Step 2: Building the box

You can use any wood you like for the box as long as it's unfinished and not pressure treated.  Carpenter bees don't like finished or pressure treated wood.  I happened to have some old barn wood that wasn't good for anything else and it made for some nice rustic boxes.  You need 5 pieces of wood to build the box.  The large sides are 7 1/4" wide at the top, 4 1/2" wide at the bottom and around 8" tall.  Mark 7 1/4" on one side of your board, set your miter to 10° and make the two cuts angled towards each other.  This will give you 4 1/2" at the bottom or pretty close.  These dimensions aren't set in stone so you can adjust to fit your fancy.  Repeat and you have your first 2 pieces.

The third and fourth pieces serve as the other sides.  They are made from 3" wide wood and it's easiest to just rip some 3" wide boards before you start.  I don't have the exact measurements for the length because it will depend on how tall you are making your box.  Instead, take one of the trapezoid pieces and use it to mark the length of the side pieces.  Your marks will be at angles oriented in the same direction.  These are also 10° cuts on your miter saw and make the top and bottom of the trap flat.  Assemble your box with some wood glue and nails.  Don't get your nails too close to the top if you plan to slope the roof (read on).

Picture 2 - To slope the roof a bit I tipped my miter saw 10°-15° and cut the top as far as possible.  I finished the cut with a hand saw.  When assembling your box make sure to keep the nails an 1" or so from the top so you don't saw them.

Picture 3 - Drill a 1/2" hole angled upward in each side near the top.  The bees prefer to climb up into a hole and it also makes it harder to find the hole when they want to leave.
Before engaging in something so destructive to nature and the environment consider the benefits of bees. Why is it that man has to kill what they don't understand or care to understand. Try building nesting sites for these creatures before of killing them.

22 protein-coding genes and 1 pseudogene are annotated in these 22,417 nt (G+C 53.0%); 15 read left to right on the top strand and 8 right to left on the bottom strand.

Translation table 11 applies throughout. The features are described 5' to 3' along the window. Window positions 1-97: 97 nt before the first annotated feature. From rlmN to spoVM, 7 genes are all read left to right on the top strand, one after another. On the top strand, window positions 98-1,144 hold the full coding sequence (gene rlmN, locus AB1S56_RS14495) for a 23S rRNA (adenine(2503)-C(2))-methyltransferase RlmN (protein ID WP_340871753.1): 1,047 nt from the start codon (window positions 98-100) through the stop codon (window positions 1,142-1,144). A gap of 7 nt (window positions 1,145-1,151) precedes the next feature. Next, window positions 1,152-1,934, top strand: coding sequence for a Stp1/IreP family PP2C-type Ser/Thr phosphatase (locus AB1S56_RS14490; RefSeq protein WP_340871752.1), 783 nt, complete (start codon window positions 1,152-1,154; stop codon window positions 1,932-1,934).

<p>Carpenter bees aren't a huge source of pollination. Their numbers are too low for a given area to make much of a difference. If you want to encourage pollination, then start a hive of honey bees. Much larger concentration of bees and far less destructive than carpenter bees which equals much better pollination. Just ask the almond growers, they couldn't survive without plenty of beekeepers supplying them with bees for pollination.</p>
How sweet and cozzy! You don't have to watch them eating my log home! 1/2 inch holes are pretty big! They are smart too. They drill them up high so you can't get to them easily! As for the pollination bull, there are plenty of other creatures to do that, even the wind helps! So if a bug is doing some bad thing you would rather save it cause its &quot;cute&quot;? Get real!
Thank you for your well thought out and intelligent reply. Obviously you have considered their benefits and feel that this species has no legitimate reason to keep around. Apparently you and your home in the country are a more important species to have on earth. Good luck with that.
<p>ljgtg. Ha, if you think a few of these will eliminate a species. That's funny. </p><p>And yes, me and my home are more important. That's very kind of you to say.</p>
<p>Those suckers are aggresive anyway. A pain to cut the grass around the shed and deck they have nested in, as anytime I get near either and the carpenter bees come at me. Whether or not they sting doesn't matter to me. I don't want to have bees attacking me when cutting my grass.</p>
Wish you were a big black &amp; yellow bee!
ljhtg- carpenter bees are nowhere close to extinction, and trapping the ones that are near a house will not make them extinct. From your comment, it seems likely that you live in a city apartment that was built by someone else and is maintained by someone else. Your apartment required cutting trees and driving out woodland creatures just like everyone else's home did, and it requires continuing anti-pest measures to keep it standing and healthy.
I never suggested the bees were nearing extinction and you would be 100% wrong about where I live. Please don't put words in my mouth or make false accusations. <br>
&quot;pollination bull&quot; eh?98% of what you eat requires those 'cute bugs'.Only corn and wheat are wind pollinated.So go ahead kill the bugs and enjoy living on bread and water in the future.
HAHAHAHAHAHAHHAHAHA Might have known ........Mama always said it is a waste of breath to argue with a fool.
Your mother was a smart woman!
AMEN! Providing nesting sites using various lengths of cane will entice the bees away from all manner of wooden posts,beams,boards.Lazy people kill.Smart people work with nature not against it.
<p>Not necessarily. I got a perfectly good dead tree in my yard the carpenter bees could nest in. Instead they &quot;drill&quot; holes in my deck and shed, causing structural damage to both. Sometimes you gotta take care of it by elimination.</p>
<p>Had you or ljhtg gave this alternate suggestion at the start (preferably without the condescension), it would have been much more productive than the bickering that went on.</p>
<p>That suggestion was my original comment, the bickering came after. Nor was it condescending but to each their own interpretation.</p>